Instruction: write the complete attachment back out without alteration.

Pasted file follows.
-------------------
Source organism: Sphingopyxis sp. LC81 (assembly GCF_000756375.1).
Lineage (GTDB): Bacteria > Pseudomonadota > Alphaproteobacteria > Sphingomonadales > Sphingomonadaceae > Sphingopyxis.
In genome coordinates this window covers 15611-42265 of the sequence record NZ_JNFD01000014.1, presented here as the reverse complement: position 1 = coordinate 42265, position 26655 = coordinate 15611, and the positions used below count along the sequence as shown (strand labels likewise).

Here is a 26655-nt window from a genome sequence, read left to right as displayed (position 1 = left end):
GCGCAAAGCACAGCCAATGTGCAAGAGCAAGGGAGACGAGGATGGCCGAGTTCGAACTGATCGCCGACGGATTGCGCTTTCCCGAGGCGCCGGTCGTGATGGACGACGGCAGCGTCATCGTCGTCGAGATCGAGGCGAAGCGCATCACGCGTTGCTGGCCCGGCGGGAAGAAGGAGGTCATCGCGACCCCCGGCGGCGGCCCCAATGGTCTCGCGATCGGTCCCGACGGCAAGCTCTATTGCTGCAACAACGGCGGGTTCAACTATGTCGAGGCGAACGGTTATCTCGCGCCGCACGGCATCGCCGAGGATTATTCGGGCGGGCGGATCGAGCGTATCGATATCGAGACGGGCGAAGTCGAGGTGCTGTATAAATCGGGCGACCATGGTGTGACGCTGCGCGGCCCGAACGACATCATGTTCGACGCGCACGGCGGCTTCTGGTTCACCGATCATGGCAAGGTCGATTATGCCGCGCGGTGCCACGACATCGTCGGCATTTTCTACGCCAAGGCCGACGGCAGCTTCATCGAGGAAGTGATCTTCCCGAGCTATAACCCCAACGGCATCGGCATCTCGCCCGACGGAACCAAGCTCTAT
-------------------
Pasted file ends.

Source organism: Sphingopyxis sp. LC81 (assembly GCF_000756375.1).
Lineage (GTDB): Bacteria > Pseudomonadota > Alphaproteobacteria > Sphingomonadales > Sphingomonadaceae > Sphingopyxis.
In genome coordinates this window covers 15611-42265 of the sequence record NZ_JNFD01000014.1, presented here as the reverse complement: position 1 = coordinate 42265, position 26655 = coordinate 15611, and the positions used below count along the sequence as shown (strand labels likewise).

Here is a 26655-nt window from a genome sequence, read left to right as displayed (position 1 = left end):
GCGCAAAGCACAGCCAATGTGCAAGAGCAAGGGAGACGAGGATGGCCGAGTTCGAACTGATCGCCGACGGATTGCGCTTTCCCGAGGCGCCGGTCGTGATGGACGACGGCAGCGTCATCGTCGTCGAGATCGAGGCGAAGCGCATCACGCGTTGCTGGCCCGGCGGGAAGAAGGAGGTCATCGCGACCCCCGGCGGCGGCCCCAATGGTCTCGCGATCGGTCCCGACGGCAAGCTCTATTGCTGCAACAACGGCGGGTTCAACTATGTCGAGGCGAACGGTTATCTCGCGCCGCACGGCATCGCCGAGGATTATTCGGGCGGGCGGATCGAGCGTATCGATATCGAGACGGGCGAAGTCGAGGTGCTGTATAAATCGGGCGACCATGGTGTGACGCTGCGCGGCCCGAACGACATCATGTTCGACGCGCACGGCGGCTTCTGGTTCACCGATCATGGCAAGGTCGATTATGCCGCGCGGTGCCACGACATCGTCGGCATTTTCTACGCCAAGGCCGACGGCAGCTTCATCGAGGAAGTGATCTTCCCGAGCTATAACCCCAACGGCATCGGCATCTCGCCCGACGGAACCAAGCTCTAT